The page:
When Dune was published in 1965, it changed the face of science fiction. Like Lord of the Rings in fantasy, there is a clear line of demarcation, "before Dune" and "after Dune," in the sorts of stories being told and the way writers thought about science fiction. Dune's inspiration can be seen in dozens of more modern novels and films, from Game of Thrones' Great Houses to the spread-out Galaxy Far, Far, Away of Star Wars. The story of House Atreides' move to Arrakis and how it changed their family drives the first Dune trailer, along with one of the book's most famous quotes.
For those who have not read Dune, here is the setup: The year is 10191. In this distant future, humanity has long left behind Earth and has conquered the stars, dividing up the galaxy, not unlike the feudal eras in Europe and Asia. There are 14 Great "Houses Majors" altogether, though the story concerns itself with three of the most powerful: House Corrino, House Harkonnen, and House Atreides. The first rules the Galaxy from the Imperial seat; the latter two are the main competition for House Corrino's Golden Lion Throne (I told you, there are some major GoT parallels here).
House Harkonnen are grifters who built their corner of the empire via brute strength. On the other hand, House Atreides has slowly built a mass following of planets and their residents via strong, wise leadership and democratic fairness. As the story begins, House Corrino takes one of the pillars of power away from House Harkonnen, control of the spice planet Arrakis, known as Dune, and awards it to House Atreides, sending them to live there. And then all hell breaks loose.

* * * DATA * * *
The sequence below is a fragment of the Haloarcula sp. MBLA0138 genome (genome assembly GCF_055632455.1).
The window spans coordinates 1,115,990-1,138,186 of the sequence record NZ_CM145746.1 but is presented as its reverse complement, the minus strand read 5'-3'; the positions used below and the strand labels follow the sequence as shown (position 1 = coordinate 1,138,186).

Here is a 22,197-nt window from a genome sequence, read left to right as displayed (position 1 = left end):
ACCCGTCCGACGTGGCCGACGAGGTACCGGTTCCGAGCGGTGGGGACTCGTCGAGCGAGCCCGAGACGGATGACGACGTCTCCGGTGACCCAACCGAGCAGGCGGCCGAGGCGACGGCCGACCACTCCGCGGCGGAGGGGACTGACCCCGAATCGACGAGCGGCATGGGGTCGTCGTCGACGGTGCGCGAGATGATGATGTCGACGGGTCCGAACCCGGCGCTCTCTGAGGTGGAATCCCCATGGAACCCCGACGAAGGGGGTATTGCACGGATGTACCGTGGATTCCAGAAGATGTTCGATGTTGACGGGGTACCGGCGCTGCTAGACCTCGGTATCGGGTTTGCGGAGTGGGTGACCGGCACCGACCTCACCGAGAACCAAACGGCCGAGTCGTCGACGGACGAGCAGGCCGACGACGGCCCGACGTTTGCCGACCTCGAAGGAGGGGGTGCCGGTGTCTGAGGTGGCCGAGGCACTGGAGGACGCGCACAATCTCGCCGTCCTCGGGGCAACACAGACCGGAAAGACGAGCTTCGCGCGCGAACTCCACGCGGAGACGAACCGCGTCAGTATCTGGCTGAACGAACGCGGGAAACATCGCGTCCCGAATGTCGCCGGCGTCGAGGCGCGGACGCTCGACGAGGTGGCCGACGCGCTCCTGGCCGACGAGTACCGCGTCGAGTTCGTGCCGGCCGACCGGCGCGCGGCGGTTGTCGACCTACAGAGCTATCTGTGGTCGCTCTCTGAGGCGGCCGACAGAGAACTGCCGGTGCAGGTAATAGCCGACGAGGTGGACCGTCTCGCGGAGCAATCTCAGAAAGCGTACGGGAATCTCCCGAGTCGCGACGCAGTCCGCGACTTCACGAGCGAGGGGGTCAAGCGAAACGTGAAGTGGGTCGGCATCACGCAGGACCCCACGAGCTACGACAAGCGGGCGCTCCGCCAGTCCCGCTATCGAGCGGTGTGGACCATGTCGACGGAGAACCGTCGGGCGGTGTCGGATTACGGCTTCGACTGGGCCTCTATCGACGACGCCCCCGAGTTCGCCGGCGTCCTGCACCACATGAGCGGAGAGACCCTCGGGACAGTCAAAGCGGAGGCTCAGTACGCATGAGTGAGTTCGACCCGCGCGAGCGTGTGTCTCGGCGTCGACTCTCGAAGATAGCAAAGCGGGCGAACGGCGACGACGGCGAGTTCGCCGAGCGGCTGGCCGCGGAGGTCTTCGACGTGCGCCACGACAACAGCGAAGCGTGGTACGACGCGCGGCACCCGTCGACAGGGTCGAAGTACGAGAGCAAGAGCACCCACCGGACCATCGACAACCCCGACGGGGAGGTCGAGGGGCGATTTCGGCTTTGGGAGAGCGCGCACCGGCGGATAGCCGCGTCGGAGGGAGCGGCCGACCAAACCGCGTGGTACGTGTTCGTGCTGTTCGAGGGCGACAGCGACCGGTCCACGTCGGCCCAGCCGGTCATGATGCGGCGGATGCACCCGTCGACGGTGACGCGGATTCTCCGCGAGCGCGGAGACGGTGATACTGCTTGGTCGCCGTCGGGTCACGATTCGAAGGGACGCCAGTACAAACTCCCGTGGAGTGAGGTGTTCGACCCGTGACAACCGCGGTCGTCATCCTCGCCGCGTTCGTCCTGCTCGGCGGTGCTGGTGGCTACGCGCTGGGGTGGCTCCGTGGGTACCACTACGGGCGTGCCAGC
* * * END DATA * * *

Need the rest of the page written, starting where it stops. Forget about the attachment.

The trailer arrived with a special live presentation starring the main cast and hosted by Dune superfan Stephen Colbert. As befitting an epic of this magnitude, Colbert had each of the actors go over who they play, from Oscar Isaac as Duke Leto to Jason Momoa as Duncan Idaho. Though fans were less than thrilled to discover an unannounced panel ahead of the trailer drop (only because it meant they had to wait for the actual trailer drop), the build-up helped hype the anticipation for its inevitable arrival.
For fans of Dune who have lived through David Lynch's disastrous adaptation and SyFy's rather unfortunately dull one in the last 40 years, the good news is this trailer seems to capture the heart of the book. Dune is a science fiction story, with technology and space travel. But it's also a mystical one, with psychic connections, visions of the future, and the journey of a messiah. Most importantly, it's a coming-of-age story that might be even more relevant today than 55 years ago when it first arrived.
Dune premieres in theaters on Friday, Dec. 18, 2020.